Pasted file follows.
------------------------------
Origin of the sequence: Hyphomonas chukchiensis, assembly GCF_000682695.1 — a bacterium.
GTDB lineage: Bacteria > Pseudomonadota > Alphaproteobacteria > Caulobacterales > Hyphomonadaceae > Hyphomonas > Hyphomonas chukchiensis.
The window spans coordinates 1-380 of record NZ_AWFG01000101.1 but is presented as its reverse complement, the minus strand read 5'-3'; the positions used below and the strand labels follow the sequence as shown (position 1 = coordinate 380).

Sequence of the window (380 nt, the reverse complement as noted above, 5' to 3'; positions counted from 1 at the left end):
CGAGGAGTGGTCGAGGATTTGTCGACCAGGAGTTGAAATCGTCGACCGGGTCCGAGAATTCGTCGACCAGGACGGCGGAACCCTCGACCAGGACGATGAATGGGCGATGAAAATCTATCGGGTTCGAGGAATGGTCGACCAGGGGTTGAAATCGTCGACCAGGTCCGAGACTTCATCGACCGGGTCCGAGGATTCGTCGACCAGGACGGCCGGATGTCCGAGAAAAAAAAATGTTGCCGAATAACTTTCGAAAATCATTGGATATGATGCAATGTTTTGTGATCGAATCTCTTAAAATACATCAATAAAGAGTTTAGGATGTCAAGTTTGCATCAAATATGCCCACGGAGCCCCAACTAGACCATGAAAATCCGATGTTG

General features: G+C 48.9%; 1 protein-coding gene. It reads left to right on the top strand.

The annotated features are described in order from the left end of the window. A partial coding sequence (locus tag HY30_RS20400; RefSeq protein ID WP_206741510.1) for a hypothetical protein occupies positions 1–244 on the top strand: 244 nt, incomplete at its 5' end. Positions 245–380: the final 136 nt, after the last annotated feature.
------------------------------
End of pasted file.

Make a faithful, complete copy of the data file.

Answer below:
Origin of the sequence: Hyphomonas chukchiensis, assembly GCF_000682695.1 — a bacterium.
GTDB lineage: Bacteria > Pseudomonadota > Alphaproteobacteria > Caulobacterales > Hyphomonadaceae > Hyphomonas > Hyphomonas chukchiensis.
The window spans coordinates 1-380 of record NZ_AWFG01000101.1 but is presented as its reverse complement, the minus strand read 5'-3'; the positions used below and the strand labels follow the sequence as shown (position 1 = coordinate 380).

Sequence of the window (380 nt, the reverse complement as noted above, 5' to 3'; positions counted from 1 at the left end):
CGAGGAGTGGTCGAGGATTTGTCGACCAGGAGTTGAAATCGTCGACCGGGTCCGAGAATTCGTCGACCAGGACGGCGGAACCCTCGACCAGGACGATGAATGGGCGATGAAAATCTATCGGGTTCGAGGAATGGTCGACCAGGGGTTGAAATCGTCGACCAGGTCCGAGACTTCATCGACCGGGTCCGAGGATTCGTCGACCAGGACGGCCGGATGTCCGAGAAAAAAAAATGTTGCCGAATAACTTTCGAAAATCATTGGATATGATGCAATGTTTTGTGATCGAATCTCTTAAAATACATCAATAAAGAGTTTAGGATGTCAAGTTTGCATCAAATATGCCCACGGAGCCCCAACTAGACCATGAAAATCCGATGTTG

General features: G+C 48.9%; 1 protein-coding gene. It reads left to right on the top strand.

The annotated features are described in order from the left end of the window. A partial coding sequence (locus tag HY30_RS20400; RefSeq protein ID WP_206741510.1) for a hypothetical protein occupies positions 1–244 on the top strand: 244 nt, incomplete at its 5' end. Positions 245–380: the final 136 nt, after the last annotated feature.